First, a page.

The crowd was mostly Latino, There were few whites.  They were chanting in English, “undocumented and unafraid,” and “No hate, no fear, immigrants are welcome here!”  They were high school and college students, a majority women in their teens and twenties.  Mothers and fathers pushed strollers.  Teamsters and teachers wore t-shirts with the emblems of their respective trade unions.  Nurses wore their scrubs.  An older woman was pushing a cart full of flags—American flags, Mexican, Salvadoran, Guatemalan and others.  I bought a small American flag, and began to wave it.

Most of the youth had grown up in Los Angeles neighborhoods, attending both public and charter schools.  Unlike marches I had attended a decade before, the crowd chanted in English with no trace of a foreign accent; they were bilingual.  They sometimes  switched to Spanish, as a way to express solidarity with their parents and recent arrivals, but these marching youth, who grew up watching cable television and rooting for the LA Dodgers, were thoroughly Americanized;  Their parents were the immigrants who had crossed the border in the booming 1990s and the early years of the new century before the financial crisis and the wave of Great Recession foreclosures so badly tarnished the American dream for that generation.

We circled city hall, and I started to drift to the fringe of the rally.  A pro-Trump camera crew was there, asking to interview protesters.  A man approached me holding a microphone.  He was heavy set, wearing a ball cap, and had a large unkempt black beard with thick bushy sideburns. His blue dress shirt was unbuttoned and his baseball cap read, “I love Canters” in reference to the iconic west LA Jewish Deli. He introduced himself as Austen, and said he was a Trump supporter who was also for DACA and wanted to interview pro-DACA protesters to promote a dialogue between folks for and against the President and his policies.  I asked for his business card, and he reached into the backpack of his camera man, a tall, cleanly shaved white man in his 20’s, wearing a backwards baseball hat that read “USA,” and presented me with a card with his twitter handle.  I looked it up then and there, and  and saw he had pronounced his vigorous opposition to DACA.  For some reason, maybe it was vanity, maybe the false hope I might sway a few Trump supporters, perhaps it was the challenge of a debate and a desire to engage with an oppositional audience, I agreed to the interview.  I had a feeling my comments would be heavily edited and doctored to make me look foolish, but I agreed nonetheless.

As his camera man got to work, he asked me why I was there, and why I opposed Trump’s decision to end DACA unless Congress passed a new law during the next six months.  Addressing the camera, I said that I understood the anxiety American workers felt, with a lack of stable good paying union jobs.  His response was immediate: then why did I not support the deportation of 800,000 illegals who were taking so many American jobs.  I retorted that rather than blame undocumented immigrants, we should look to the corporations who had been outsourcing millions of jobs for decades in a quest for the lowest wages and the most flexible labor force.  I said we were all a nation of immigrants, and except for American-Indians, all of our ancestors were immigrants.  Immigrants pursuing the American dream, that was what makes America great.  I asked him who in his family had been an immigrant and he said that his grandfather came through Ellis Island, but legally.  I said mine did too, on a student visa that he overstayed after being expelled from university in Nazi Germany.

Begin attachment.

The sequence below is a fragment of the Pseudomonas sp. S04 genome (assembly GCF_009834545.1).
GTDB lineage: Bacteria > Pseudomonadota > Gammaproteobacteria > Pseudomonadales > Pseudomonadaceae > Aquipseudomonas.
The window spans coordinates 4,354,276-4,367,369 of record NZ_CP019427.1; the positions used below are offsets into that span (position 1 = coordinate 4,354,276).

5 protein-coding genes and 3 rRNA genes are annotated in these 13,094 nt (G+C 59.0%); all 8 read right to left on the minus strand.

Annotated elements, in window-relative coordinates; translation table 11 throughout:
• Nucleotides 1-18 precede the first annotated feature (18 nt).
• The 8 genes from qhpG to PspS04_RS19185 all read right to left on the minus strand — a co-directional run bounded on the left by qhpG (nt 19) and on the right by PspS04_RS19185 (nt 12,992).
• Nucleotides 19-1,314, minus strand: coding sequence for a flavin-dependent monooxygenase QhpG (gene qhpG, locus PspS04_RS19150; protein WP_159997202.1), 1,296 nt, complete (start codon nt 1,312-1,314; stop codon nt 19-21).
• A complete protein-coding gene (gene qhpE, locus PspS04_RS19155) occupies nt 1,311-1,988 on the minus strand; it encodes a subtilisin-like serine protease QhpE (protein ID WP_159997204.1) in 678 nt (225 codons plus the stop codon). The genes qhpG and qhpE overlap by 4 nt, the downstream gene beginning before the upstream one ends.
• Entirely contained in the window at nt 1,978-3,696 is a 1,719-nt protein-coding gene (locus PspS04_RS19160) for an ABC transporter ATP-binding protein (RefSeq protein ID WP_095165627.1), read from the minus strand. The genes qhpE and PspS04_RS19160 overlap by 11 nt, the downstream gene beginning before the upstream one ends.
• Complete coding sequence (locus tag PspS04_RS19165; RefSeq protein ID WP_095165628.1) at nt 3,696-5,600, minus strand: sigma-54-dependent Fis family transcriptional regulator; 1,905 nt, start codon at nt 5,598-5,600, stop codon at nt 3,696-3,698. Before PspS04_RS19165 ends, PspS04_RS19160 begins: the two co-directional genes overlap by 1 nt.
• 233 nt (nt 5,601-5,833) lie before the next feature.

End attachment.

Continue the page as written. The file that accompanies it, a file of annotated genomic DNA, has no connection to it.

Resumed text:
I also mentioned that those benefiting from DACA grew up in the U.S. and went to public schools, and they just wanted to take out loans to go to college, pursue careers, and contribute back to society.  In school, I mentioned, looking directly at the cameraman wearing the backwards USA baseball hat, these undocumented Dreamers recited the pledge of allegiance on a daily basis, “I pledge allegiance to the flag, of the United States of America, and to the Republic for which it stands, one nation, under god, indivisible, with liberty and justice for all.”  He then asked if I thought Obama’s executive order on DACA was legal, or if only Congress had the right to grant amnesty.  I said that it was “deferred action”, that while I wasn’t a constitutional lawyer, but American Presidents have often selectively enforced the law.  .  The real problem, I mentioned, was a focus on foreign wars, militarized policing, and spending on border security and prisons rather than investing in U.S. infrastructure and housing—I mentioned lead tainted water in Flint, and 100,000 homeless sleeping on the streets in Los Angeles. Then my interviewer interrupted, asserting that was a reason enough to deport illegals, who were a drain on our resources. We became testy.  I said immigrants actually added enormous value to the economy, working hard and were often more entrepreneurial than the native born, forming businesses large and small.   Look at the famous Gilded Age industrialist Andrew Carnage. He came to the U.S. as an impoverished child from Scotland, but then became a railroad executive and steel baron who employed tens of thousands, both native born and immigrant.